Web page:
The Moral Case Against Collectivism

Collectivism is one of the single greatest causes of violence and death in all of history. Whether we look at the Crusades, the rise and fall of the Third Reich, Maoist China, or Leninist Russia we can see the obvious harm collectivism brings. Collectivism over time erodes personal liberties handing them over to the community at large and given long enough collectivism by its very nature evolves into a more sinister despotism. This is directly a culmination of falling moral values and the disregard for individuals in the face of the community.

The principled man carries out his duties in life within a certain moral code and each person has their individual beliefs about what is virtuous. These principles act as a moral compass guiding oneself down the righteous path. In order for these principles to be held true the man must universally apply them in all aspects of life. If violence being used as a means to attain something is perceived to be wrong then it must always be wrong. A man cannot preach about the evils of violence while making exceptions when it becomes the simplest means for reaching one’s goals. Rarely are men truly principled; rarely do men truly apply these moral beliefs absolute. Exceptions to our principles plague every sphere of society.

Fictional institutions such as the state are nothing more than granted exceptions to these guiding principles. Men who would ordinarily not advocate theft use the state as a means to extract wealth from their neighbors in the name of social justice. With the intention of breaking up private monopoly through nationalization people merely centralize more power in the hands of an even greater state monopoly. For the sake of ending violence we the people have offered only one solution, a monopoly of violence.

However, the power of collectivism is derived directly from collective ownership of the individual. The single greatest crime within a collectivist society is individualism itself. Once the exceptions within our moral compass allow for unlimited justification of state power there is no moral argument the individual can make against the state. Any attempt to secure individual thought is met with accusations of selfishness and greed. He is now a cog in a much larger system expected to perform his duties with the only the aims of the state in mind. He is nothing more than an expendable widget that can be sacrificed in the name of the collective good. All this justified through the moral exceptions we give to the monolithic state.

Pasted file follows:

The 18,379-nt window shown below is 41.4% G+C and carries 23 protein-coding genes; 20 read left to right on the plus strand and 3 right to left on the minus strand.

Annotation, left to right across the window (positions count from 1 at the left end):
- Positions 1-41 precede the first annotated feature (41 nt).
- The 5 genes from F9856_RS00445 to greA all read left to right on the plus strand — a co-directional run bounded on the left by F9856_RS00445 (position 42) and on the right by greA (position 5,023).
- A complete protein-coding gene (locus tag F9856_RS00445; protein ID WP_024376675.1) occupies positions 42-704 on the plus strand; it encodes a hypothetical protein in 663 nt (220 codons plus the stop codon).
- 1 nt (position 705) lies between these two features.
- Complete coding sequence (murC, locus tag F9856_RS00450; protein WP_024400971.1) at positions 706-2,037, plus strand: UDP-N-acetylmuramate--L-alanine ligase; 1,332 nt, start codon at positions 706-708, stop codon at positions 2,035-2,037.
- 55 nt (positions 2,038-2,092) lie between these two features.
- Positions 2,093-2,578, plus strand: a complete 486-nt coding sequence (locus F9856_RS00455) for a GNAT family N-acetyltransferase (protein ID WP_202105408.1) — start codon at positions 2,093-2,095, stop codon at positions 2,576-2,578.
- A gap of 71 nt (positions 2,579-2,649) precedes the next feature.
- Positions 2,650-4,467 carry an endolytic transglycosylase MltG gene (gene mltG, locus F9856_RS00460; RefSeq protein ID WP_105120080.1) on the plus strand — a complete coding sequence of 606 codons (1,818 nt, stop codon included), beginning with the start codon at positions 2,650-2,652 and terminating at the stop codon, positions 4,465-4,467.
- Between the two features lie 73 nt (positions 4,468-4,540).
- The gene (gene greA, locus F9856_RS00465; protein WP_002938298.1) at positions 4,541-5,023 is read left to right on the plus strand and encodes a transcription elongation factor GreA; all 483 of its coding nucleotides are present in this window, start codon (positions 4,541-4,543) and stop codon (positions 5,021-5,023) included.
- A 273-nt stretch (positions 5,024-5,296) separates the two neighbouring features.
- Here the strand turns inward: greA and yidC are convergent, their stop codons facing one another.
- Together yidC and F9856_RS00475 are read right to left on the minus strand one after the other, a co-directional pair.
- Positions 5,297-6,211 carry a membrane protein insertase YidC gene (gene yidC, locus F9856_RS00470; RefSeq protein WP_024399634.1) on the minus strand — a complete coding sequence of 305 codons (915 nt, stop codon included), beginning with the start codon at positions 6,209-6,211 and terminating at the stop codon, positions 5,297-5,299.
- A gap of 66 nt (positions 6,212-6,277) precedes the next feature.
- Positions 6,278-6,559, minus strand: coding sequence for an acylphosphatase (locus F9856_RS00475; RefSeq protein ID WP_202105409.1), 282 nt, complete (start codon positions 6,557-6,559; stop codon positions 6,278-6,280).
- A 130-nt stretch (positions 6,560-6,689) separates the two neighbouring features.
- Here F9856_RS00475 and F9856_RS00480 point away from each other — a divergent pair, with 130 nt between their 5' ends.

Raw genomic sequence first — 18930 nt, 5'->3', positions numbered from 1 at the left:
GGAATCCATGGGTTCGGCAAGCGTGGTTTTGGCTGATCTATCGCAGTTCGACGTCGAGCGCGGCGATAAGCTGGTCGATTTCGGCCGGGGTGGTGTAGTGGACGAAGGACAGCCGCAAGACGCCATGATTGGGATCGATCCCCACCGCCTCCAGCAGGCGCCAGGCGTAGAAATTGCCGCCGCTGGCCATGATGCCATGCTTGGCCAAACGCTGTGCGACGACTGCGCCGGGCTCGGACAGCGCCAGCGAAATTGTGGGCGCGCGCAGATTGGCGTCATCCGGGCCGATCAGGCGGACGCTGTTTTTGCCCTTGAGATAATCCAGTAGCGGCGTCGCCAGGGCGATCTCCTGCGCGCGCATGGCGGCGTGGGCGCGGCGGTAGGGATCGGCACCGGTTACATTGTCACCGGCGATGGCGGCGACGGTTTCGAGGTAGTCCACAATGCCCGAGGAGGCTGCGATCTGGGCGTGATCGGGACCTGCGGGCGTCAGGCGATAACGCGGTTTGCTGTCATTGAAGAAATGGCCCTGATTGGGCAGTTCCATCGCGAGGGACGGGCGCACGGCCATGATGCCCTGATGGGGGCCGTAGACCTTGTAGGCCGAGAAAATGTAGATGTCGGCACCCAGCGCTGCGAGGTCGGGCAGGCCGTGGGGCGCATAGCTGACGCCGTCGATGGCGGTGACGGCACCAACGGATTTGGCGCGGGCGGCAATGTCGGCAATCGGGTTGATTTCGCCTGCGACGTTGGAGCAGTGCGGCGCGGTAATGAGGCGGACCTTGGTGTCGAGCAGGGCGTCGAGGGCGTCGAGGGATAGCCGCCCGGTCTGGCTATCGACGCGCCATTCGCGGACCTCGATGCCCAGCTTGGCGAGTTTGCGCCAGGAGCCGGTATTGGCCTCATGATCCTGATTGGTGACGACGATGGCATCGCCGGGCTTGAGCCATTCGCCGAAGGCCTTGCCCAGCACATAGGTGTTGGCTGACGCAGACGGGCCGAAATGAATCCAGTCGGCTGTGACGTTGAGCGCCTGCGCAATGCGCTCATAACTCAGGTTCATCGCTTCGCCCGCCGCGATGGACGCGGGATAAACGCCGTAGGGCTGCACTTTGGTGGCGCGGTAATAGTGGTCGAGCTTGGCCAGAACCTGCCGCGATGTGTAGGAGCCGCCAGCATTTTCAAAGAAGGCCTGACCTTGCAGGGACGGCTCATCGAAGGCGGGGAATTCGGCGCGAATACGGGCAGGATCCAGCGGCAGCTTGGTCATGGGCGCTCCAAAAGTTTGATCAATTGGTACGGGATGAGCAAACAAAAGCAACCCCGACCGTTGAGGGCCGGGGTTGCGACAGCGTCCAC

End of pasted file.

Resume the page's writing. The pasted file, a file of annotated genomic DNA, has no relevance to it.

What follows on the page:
Larger does the collectivism grow so does its coercive influence. Although the small state uses force on a local level holding hostage the individual, as the state becomes more central such as that of the nation state the subjugated population amasses into communities. Once the coercive power of the state cultivates to international scales entire continents are held captive. For each and every man who wishes to use the power of the state for his owns ends fails to discern the conflicting goals between one and other. The same holds true for entire peoples. The state within its position must in fact exercise its power and adjudicate on these conflicting goals. In the end only one aim can be realized, thus unquestionably oppressing all opposing views. The oppressed within the reach of the state have but one choice, use the state themselves. In conclusion the monopoly of the state contrary to popular belief does not prevent force on behalf of the people, but is in fact the main perpetrator.

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